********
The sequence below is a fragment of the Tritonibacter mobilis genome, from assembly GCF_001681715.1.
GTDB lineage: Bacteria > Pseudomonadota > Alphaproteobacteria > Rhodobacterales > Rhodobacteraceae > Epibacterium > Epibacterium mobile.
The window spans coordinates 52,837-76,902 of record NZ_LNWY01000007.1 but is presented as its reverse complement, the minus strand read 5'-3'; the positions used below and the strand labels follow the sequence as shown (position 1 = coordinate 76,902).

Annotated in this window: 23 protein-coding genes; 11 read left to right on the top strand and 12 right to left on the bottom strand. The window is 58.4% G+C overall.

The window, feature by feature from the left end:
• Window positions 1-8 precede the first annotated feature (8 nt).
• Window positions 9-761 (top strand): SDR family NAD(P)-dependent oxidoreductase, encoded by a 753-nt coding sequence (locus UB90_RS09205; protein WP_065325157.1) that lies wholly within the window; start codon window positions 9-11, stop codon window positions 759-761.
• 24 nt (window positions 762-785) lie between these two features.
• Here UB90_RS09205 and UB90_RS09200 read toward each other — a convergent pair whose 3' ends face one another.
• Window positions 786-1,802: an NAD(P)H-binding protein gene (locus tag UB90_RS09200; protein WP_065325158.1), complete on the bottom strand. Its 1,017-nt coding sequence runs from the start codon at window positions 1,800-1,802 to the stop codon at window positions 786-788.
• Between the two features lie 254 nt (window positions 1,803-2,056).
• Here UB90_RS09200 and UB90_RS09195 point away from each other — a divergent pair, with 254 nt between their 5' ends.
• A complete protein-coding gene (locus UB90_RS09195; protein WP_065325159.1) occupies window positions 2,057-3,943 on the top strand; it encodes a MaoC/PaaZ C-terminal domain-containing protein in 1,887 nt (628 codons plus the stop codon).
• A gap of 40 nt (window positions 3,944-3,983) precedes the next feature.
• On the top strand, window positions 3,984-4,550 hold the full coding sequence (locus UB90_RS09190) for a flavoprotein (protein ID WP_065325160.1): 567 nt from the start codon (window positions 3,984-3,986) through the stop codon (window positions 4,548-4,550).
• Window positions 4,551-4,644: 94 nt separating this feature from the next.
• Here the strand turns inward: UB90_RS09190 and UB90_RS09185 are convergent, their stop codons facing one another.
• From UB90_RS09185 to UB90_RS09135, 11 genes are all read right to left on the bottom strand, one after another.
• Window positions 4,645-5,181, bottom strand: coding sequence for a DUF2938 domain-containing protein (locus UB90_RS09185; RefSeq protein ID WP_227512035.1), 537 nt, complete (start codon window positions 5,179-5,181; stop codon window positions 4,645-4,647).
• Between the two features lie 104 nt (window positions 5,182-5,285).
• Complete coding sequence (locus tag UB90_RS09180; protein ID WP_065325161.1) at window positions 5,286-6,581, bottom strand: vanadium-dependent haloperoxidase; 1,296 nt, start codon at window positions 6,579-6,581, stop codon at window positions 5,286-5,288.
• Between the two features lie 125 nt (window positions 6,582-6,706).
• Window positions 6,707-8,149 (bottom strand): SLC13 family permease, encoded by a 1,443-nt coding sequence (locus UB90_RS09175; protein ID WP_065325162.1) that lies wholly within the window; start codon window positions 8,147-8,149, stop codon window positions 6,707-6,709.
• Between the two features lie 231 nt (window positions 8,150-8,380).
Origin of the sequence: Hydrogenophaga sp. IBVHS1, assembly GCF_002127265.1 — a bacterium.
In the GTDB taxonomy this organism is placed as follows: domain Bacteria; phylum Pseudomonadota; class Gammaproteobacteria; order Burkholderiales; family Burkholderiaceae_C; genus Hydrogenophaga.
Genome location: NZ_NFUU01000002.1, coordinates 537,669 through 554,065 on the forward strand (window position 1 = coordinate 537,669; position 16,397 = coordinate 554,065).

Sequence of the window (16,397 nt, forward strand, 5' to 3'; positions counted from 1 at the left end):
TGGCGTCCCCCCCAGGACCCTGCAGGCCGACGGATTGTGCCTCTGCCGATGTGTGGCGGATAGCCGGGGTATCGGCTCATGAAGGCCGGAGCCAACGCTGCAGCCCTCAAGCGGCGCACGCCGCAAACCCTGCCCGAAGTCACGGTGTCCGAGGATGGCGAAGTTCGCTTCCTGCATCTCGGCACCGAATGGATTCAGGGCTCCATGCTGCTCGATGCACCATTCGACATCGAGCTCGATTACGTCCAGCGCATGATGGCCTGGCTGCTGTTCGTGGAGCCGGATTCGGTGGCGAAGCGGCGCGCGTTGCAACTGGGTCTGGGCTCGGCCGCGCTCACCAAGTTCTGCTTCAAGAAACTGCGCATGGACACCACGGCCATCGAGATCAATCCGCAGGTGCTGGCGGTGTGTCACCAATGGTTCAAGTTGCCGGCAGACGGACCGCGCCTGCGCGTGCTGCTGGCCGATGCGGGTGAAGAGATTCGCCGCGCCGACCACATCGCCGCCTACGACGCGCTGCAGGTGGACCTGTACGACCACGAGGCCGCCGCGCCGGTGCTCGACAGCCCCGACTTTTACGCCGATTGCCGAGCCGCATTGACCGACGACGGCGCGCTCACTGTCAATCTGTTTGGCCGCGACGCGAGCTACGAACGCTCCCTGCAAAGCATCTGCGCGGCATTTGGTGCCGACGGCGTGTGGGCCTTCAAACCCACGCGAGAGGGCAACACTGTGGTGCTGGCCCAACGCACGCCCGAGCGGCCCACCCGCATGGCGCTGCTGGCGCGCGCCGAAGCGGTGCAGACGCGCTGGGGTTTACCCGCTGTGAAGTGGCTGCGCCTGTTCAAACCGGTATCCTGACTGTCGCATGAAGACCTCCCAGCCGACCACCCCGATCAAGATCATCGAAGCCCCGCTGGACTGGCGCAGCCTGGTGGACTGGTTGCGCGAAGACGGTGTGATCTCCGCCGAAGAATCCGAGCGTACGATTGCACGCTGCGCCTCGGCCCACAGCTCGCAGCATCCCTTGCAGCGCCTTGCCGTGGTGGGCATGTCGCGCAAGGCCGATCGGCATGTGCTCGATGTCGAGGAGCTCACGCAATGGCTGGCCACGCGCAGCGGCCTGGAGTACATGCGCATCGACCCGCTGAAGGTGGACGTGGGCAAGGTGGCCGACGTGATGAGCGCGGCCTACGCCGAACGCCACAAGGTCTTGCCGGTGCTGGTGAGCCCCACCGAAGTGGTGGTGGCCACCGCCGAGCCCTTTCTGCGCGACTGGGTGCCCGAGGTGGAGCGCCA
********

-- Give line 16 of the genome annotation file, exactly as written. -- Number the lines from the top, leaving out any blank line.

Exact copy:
• Window positions 4,551-4,644: 94 nt separating this feature from the next.